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US economic backsliding temporary? Maybe not if 'sequester' hits.

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The tax side of that uncertainty has been largely addressed, but the spending cuts were merely postponed until the end of February.

Both Democrats and Republicans have said they’d like to address federal budget deficits through planned adjustments, rather than the automatic cuts – which would be divided equally between defense spending and a large swath of non-defense programs.

Budget experts tout the idea of a bipartisan accord, for example, that would focus on reforming entitlement programs, while dealing a less-severe hit to the economy in the form of sudden spending cuts. It’s far from clear, however, that the automatic spending cuts will be avoided.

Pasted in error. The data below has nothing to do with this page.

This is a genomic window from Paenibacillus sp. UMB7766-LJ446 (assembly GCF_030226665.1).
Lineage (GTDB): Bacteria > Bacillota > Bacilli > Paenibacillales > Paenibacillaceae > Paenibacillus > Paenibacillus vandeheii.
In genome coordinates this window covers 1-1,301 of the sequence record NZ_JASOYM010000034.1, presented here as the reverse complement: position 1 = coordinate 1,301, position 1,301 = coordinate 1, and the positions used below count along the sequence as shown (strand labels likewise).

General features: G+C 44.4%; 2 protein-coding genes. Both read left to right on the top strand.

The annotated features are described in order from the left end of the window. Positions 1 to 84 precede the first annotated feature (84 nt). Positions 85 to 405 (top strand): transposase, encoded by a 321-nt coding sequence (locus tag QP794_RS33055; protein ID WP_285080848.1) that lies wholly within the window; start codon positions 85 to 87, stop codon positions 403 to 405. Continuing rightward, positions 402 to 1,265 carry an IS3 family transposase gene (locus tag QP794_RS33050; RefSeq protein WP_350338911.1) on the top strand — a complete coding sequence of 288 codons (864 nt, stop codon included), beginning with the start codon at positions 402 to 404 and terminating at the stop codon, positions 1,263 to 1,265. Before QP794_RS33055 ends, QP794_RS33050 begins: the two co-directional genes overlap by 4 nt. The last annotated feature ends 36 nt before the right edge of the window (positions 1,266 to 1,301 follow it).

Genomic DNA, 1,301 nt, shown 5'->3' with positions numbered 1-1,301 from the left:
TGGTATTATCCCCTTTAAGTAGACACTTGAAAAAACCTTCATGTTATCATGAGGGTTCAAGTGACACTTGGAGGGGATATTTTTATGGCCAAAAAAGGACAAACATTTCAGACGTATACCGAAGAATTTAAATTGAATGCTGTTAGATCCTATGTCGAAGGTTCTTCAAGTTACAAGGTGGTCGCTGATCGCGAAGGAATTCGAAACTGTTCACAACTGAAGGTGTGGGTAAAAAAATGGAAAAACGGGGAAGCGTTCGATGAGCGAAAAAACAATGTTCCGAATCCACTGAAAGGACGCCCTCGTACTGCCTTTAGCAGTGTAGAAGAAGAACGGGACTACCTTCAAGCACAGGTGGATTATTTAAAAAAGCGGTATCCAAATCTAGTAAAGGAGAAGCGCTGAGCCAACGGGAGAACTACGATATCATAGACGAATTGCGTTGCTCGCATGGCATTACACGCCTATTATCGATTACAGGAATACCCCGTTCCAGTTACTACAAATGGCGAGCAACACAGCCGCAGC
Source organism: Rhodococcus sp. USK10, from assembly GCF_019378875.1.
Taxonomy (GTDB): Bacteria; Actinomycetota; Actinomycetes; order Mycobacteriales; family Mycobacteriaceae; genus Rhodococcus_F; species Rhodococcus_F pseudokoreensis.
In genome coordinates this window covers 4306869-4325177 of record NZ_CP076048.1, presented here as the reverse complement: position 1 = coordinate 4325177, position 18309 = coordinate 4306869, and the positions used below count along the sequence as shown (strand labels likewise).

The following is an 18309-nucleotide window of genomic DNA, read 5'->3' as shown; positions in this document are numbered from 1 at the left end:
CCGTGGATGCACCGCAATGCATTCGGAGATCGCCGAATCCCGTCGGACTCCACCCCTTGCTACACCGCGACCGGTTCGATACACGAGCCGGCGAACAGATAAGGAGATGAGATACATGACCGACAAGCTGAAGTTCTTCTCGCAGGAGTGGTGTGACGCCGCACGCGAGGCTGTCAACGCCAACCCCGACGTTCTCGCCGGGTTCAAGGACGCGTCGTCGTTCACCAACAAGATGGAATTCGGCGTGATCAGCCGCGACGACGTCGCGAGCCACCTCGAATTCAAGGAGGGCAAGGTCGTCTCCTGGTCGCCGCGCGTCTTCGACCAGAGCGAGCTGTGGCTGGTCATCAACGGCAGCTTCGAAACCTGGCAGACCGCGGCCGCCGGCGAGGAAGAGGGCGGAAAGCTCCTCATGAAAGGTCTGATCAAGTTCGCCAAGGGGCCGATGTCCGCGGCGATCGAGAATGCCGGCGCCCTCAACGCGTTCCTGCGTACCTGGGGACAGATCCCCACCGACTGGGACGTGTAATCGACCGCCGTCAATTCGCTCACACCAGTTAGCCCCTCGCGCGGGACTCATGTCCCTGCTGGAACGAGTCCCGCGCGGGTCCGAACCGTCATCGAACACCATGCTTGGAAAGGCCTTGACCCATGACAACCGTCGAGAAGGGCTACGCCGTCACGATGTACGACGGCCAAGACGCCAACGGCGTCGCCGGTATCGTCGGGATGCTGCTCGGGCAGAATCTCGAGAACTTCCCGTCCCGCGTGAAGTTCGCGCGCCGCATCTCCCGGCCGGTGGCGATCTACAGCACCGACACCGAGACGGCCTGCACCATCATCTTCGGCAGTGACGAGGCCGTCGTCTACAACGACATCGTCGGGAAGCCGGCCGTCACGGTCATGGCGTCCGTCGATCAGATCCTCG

To many Republicans, willingness to let the sequester go into effect represents an important bargaining chip, as they seek leverage in talks with President Obama and Democrats wary of spending cuts.

Some economists say the economy, weak as it remains, could withstand the spending cuts contained in the sequester without entering recession. But they generally agree that the cuts, designed to total about $100 billion a year, would represent a substantial blow.

Economists at Goldman Sachs, for instance, are forecasting GDP growth of 2 percent in 2013, matching the average of forecasters surveyed monthly by Blue Chip Economic Indicators in Kansas City.

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